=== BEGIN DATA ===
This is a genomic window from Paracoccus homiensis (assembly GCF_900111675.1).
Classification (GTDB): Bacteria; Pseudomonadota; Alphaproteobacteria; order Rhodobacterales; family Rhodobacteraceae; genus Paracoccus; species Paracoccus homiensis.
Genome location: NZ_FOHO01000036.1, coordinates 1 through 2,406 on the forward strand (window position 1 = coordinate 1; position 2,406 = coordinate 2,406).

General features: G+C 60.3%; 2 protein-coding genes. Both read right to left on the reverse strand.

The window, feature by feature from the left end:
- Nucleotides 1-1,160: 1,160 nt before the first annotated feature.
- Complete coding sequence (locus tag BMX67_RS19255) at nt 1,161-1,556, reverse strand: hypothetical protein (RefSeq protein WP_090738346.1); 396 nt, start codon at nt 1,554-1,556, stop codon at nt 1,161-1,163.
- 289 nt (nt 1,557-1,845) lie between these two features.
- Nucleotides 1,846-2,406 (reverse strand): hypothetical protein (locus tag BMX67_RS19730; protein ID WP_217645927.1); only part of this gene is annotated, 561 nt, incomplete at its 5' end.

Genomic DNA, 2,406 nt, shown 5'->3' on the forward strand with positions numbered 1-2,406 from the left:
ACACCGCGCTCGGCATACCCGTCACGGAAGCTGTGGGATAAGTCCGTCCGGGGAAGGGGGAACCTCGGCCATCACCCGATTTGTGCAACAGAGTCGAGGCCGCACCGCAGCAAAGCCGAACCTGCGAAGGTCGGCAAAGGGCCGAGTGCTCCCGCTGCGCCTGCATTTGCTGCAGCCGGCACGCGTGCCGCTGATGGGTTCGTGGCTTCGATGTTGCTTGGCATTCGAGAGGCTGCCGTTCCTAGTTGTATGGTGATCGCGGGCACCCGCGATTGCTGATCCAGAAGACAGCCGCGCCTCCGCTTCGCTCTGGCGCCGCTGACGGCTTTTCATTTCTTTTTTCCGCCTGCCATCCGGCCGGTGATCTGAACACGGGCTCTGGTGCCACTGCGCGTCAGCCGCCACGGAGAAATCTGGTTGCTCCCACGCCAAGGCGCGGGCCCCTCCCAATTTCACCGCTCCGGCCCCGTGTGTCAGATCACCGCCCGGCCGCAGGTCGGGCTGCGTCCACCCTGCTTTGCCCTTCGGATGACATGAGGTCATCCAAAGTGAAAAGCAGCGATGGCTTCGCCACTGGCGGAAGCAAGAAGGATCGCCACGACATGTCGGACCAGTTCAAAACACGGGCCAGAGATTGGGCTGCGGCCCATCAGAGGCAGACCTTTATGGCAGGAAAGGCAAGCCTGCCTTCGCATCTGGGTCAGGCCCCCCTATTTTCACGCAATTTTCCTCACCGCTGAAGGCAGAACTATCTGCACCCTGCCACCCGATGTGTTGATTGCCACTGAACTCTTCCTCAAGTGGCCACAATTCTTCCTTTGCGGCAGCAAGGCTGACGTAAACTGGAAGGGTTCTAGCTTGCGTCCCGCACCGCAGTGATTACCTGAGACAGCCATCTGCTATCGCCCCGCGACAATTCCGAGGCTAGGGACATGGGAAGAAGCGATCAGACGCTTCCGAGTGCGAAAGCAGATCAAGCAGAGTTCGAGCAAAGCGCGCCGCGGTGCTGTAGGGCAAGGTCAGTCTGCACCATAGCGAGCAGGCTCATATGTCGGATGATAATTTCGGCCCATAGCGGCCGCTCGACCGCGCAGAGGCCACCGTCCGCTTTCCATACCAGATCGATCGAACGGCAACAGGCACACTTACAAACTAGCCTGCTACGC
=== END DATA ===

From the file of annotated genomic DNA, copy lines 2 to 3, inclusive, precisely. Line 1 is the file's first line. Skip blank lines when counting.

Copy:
Classification (GTDB): Bacteria; Pseudomonadota; Alphaproteobacteria; order Rhodobacterales; family Rhodobacteraceae; genus Paracoccus; species Paracoccus homiensis.
Genome location: NZ_FOHO01000036.1, coordinates 1 through 2,406 on the forward strand (window position 1 = coordinate 1; position 2,406 = coordinate 2,406).